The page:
Last week, MLC boss Geoff Lloyd issued an emphatic statement of support for advisers in MLC-owned networks. Lloyd announced an amnesty on licensee fees as advisers contend with the impact of the global coronavirus pandemic on their ability to service clients. And he called on other licensees to follow suit.

That was a bit cheeky. Lloyd knows the financial advice industry well and he knows that not all licensees are in a position to waive the fees they charge advisers. Just as some advice practices may find themselves on a knife’s edge as revenue evaporates, so some licensees have severely restricted scope to support their advisers in the way Lloyd has called for.

In fact, many licensees are in the process of increasing the fees they charge advisers and if they’re not in the process of doing it, or about to do it, then it’s only because they’ve already done it. For some, it’s a matter of survival.

In CoreData’s Licensee Research last year, almost six in 10 (56.6 per cent) advisers said they were paying more in licensee fees now than they had been one year before; just over six in 10 (62.5 per cent) said they were paying more than they were two years before; and almost six in 10 (59.4 per cent) said they were paying more than they had been three years before.

When we asked them how much of an increase in fees they could stomach before it would make them consider switching licensees the answer was, on average, 24.4 per cent.

A year ago, the average fee paid by an adviser to their licensee was about $41,000 a year. But there was a significant range of fees reported by advisers in the survey, from $9500 in one case (for a limited licence for an accountant) to more than $86,000. Most advisers in the survey reported that they paid between $24,500 and $29,500 a year in return for the services their licensee provides.

Vertical integration is also this

Lloyd’s announcement of a six-month suspension of licensee fees is an example of how a larger, well-resourced licensee can support its advisers – and it is possibly a move that is beyond the means of smaller, less financially robust licensee businesses to emulate.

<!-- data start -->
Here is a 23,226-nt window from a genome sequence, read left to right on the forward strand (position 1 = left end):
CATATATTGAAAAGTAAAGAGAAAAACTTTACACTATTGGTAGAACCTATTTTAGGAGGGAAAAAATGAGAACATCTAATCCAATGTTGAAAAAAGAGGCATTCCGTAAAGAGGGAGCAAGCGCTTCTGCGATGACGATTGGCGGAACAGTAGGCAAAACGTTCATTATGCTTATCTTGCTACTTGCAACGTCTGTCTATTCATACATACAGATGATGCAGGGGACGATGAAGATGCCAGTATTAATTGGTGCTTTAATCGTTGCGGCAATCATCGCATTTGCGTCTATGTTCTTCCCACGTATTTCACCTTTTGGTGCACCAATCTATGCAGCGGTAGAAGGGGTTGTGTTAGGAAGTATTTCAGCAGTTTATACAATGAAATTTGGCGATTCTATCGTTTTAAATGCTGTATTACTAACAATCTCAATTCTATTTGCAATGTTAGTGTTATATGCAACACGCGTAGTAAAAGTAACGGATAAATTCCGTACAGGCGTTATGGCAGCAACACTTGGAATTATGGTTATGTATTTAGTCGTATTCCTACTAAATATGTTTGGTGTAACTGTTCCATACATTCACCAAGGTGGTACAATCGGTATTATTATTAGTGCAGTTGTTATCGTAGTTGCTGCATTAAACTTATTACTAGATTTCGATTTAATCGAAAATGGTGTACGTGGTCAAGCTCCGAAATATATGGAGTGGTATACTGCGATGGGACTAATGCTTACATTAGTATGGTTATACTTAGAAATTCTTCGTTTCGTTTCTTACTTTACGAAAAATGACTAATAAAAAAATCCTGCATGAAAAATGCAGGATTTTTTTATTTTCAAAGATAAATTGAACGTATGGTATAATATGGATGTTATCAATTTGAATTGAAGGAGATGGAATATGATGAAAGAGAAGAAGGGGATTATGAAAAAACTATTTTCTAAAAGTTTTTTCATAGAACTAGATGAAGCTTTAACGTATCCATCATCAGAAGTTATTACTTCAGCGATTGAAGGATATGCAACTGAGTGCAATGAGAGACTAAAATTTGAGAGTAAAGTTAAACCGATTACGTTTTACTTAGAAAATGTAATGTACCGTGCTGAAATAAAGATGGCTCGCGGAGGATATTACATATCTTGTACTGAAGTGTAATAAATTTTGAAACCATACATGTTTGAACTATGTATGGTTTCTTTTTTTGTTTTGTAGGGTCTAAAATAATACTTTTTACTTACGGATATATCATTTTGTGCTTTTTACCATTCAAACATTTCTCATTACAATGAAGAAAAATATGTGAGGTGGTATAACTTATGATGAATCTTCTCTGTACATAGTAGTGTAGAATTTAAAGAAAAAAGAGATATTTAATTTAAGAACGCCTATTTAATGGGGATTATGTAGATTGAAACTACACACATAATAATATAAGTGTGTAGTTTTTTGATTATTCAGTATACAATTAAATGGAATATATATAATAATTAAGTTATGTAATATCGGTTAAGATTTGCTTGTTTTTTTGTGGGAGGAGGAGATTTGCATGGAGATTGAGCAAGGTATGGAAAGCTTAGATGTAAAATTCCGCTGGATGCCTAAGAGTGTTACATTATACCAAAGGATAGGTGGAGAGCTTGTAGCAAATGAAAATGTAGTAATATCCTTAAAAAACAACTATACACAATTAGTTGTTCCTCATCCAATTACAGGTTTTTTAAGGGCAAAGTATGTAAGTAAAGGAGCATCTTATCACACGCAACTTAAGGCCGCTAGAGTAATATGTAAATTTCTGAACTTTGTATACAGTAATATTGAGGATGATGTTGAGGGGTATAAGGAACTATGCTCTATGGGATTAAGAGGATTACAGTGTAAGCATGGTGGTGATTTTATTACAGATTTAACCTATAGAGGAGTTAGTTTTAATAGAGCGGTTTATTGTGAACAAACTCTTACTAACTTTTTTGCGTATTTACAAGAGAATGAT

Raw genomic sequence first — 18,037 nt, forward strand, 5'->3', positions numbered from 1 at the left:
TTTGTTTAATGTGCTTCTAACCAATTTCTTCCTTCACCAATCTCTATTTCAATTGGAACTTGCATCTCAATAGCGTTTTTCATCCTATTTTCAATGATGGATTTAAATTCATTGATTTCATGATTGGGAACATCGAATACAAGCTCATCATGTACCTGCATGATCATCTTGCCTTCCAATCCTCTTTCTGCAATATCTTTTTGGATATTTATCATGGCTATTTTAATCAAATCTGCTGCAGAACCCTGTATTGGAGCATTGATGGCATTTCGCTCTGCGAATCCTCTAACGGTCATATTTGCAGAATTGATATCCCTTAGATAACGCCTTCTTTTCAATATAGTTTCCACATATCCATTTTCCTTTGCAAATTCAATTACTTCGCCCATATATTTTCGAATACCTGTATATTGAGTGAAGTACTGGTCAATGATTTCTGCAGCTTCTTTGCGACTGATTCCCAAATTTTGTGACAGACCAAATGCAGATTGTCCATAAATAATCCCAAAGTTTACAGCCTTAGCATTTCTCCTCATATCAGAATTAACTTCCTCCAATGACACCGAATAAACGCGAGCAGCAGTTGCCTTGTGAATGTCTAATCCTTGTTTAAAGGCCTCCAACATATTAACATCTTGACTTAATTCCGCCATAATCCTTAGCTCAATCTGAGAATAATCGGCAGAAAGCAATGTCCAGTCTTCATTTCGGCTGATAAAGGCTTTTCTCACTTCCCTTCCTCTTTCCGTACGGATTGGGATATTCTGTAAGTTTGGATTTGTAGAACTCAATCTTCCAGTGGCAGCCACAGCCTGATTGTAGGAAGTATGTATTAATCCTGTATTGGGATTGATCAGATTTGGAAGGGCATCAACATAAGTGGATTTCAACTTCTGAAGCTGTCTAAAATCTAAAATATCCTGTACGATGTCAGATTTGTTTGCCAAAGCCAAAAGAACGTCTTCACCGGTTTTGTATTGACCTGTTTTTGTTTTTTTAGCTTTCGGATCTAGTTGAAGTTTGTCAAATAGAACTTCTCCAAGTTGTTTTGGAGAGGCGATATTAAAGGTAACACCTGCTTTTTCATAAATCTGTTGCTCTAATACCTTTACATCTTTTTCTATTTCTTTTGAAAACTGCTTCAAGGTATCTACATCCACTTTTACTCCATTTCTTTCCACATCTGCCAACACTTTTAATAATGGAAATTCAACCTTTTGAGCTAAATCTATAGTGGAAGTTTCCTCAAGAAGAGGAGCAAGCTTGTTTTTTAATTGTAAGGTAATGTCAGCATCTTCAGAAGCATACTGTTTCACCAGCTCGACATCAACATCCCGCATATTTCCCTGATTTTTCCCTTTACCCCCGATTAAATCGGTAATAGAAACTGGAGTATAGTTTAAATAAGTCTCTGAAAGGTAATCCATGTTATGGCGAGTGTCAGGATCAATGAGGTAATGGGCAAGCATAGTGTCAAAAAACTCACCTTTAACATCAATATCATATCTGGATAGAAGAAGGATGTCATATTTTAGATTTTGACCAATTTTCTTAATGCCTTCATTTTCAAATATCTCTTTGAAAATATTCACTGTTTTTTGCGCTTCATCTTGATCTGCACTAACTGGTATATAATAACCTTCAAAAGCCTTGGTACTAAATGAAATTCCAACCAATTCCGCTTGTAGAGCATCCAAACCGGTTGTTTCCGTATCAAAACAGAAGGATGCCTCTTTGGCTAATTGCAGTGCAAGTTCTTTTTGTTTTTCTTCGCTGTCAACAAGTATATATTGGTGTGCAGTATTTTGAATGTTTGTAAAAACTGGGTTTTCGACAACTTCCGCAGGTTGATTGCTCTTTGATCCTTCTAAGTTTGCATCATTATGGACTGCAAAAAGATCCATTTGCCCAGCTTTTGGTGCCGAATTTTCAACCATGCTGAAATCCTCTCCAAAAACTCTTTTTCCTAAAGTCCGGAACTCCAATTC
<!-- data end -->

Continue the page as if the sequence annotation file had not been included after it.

That may be something worth thinking about more deeply, as increasing numbers of advisers leave institutionally branded and institutionally affiliated licensees and move (not always voluntarily, it should be said) to smaller, non-aligned groups.

It’s been suggested that MLC’s move is just another example of advice being subsidised by a licensee that’s part of an organisation that also manufactures investment products and operates platforms. Vertical integration was a root cause of some of the advice industry’s fundamental problems, which have rightly resulted in regulatory reform and public enquiries. But MLC’s move is another dimension to vertical integration, and one also highlighted recently by the head of IOOF, Renato Mota, who told The Australian Financial Review that “vertical integration was seen as bad, but now people need size and security”.

“The environment we are in now is not an excuse to go back to ways that have let us down,” Mota said. “Regulation has had a particular emphasis on removing conflicts and rightly so, but we can’t lose sight of the fact that what we’re trying to do here is allow people to get financial help.”

Adequate capitalisation of licensees and support for advisers should not be contingent on a licensee being part of a vertically integrated organisation, and there are examples of well-capitalised, independently owned licensees that prove this point. Even so, the capitalisation of licensees will be a critical issue in the next six months as they contemplate what they can do to support advisers and advice businesses.

Once again timing is everything

There’s never a good time for a pandemic, but this one has struck at a moment when the advice industry is in a period of reconstruction, and it will place considerable stresses on advice and licensee business models that have not yet fully transitioned.